Oscilloscope music is a very unique music genre, which is mainly developped by Jerobeam Fenderson (see the video below as an example). The idea is that you can not only listen to it, but you can also see it visually. Indeed, if you pass the audio signal into an oscilloscope, the fancy patterns cleverly designed by the artist will be revealed. This time, let us find out how to visualize the wave form given an oscilloscope music.
XY mode of oscilloscopes
XY mode is a function provided by many oscilloscopes, where two independent input signals are put together in the output. The image of oscilloscope music can only be viewed in XY mode. How XY mode works is simple: at any given moment, the strength of signal 1 represents the x-coordinate of the point, and the strength of signal 2 represents the y-coordinate. The famous Lissajous curve can be viewed easily in XY mode, with two sine waves as inputs.
Decoding audio data
The audioread package decodes audio data into signed short arrays (
int16_t). This is the sample code provided in its docummentation:
with audioread.audio_open(filename) as f: print(f.channels, f.samplerate, f.duration) for buf in f: do_something(buf)
The audio file is read buffer by buffer, where each buffer is a chuck of audio data of a particular size (usually 4KB). The buffer is made up of samples, and the size of each sample is number of channels times the size of audio data. In this case, because it is a stereo audio, and the data type is signed short, the size of each sample is . In each sample, the data of each channel is stored side by side. In order to make the data more Python-friendly, we can join the data into a big array and use numpy to split them into two channels, just as shown below.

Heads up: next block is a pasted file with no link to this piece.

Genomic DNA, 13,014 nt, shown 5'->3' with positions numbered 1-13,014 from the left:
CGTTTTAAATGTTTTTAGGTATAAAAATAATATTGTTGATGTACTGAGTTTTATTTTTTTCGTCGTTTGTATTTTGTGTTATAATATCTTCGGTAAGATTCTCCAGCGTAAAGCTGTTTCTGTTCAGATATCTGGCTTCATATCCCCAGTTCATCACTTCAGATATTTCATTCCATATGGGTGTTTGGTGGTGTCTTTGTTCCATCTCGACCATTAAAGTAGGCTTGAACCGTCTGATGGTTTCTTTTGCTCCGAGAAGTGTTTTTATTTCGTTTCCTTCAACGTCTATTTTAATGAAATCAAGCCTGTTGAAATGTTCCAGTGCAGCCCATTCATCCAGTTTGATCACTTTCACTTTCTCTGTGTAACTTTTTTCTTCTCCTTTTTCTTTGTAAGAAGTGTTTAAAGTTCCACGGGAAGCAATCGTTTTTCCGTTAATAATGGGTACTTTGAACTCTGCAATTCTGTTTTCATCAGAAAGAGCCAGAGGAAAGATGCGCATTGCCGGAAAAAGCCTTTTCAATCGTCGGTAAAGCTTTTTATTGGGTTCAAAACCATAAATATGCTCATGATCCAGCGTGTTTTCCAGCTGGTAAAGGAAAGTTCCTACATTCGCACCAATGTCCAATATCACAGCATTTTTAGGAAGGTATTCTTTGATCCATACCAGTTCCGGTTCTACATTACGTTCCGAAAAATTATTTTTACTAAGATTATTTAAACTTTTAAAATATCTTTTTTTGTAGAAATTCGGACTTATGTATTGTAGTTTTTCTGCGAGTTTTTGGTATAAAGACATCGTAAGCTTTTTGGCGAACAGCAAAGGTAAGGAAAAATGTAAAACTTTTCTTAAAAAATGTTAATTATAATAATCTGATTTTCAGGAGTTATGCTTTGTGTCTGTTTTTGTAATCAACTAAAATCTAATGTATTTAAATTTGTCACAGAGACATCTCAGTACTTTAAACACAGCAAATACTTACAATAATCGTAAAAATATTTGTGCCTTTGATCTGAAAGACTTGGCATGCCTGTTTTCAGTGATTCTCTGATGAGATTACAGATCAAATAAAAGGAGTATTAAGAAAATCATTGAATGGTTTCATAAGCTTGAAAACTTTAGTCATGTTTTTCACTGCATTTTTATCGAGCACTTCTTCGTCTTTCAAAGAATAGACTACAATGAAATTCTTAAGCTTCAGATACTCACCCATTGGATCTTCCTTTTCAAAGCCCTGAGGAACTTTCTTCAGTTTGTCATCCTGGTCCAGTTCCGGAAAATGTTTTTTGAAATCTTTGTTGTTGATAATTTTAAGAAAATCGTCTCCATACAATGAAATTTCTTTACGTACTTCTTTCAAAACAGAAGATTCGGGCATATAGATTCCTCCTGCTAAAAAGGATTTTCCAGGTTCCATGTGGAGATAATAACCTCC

import audioread import numpy as np import openal audioBuffer =  sampleRate = None audioLength = None soundFile = 'Jerobeam Fenderson - Planets.wav' # load audio with audioread.audio_open(soundFile) as inaudio: assert inaudio.channels == 2 sampleRate = inaudio.samplerate audioLength = inaudio.duration for buf in inaudio: data = np.frombuffer(buf, dtype=np.int16) audioBuffer.append(data) dataBuffer = np.concatenate(audioBuffer).reshape((-1, 2)).astype(np.float32)
I use the PyOpenAL package to support audio playback in the demo. My knowledge on this package is still very limited, so I am using the most basic APIs provided by the package. I think more coding is needed in order to synchronize the video and audio accurately. What is more, PyOpenAL only supports WAV format, but audioread supports all kinds of formats. There should be a way to stream decoded audio data into PyOpenAL so that the audios of other formats can be played.
After acquiring all audio data points, we can convert them into NDC and load them entirely into the graphics memory. We can use
glDrawArrays to control with part of audio we would like to draw. The audio sample that I use is captured from YouTube, therefore the image generated will tend to have a lower quality. You are welcomed to buy authentic tracks from Jerobeam Fenderson to examine what they look like.
The source code ban be found on GitHub.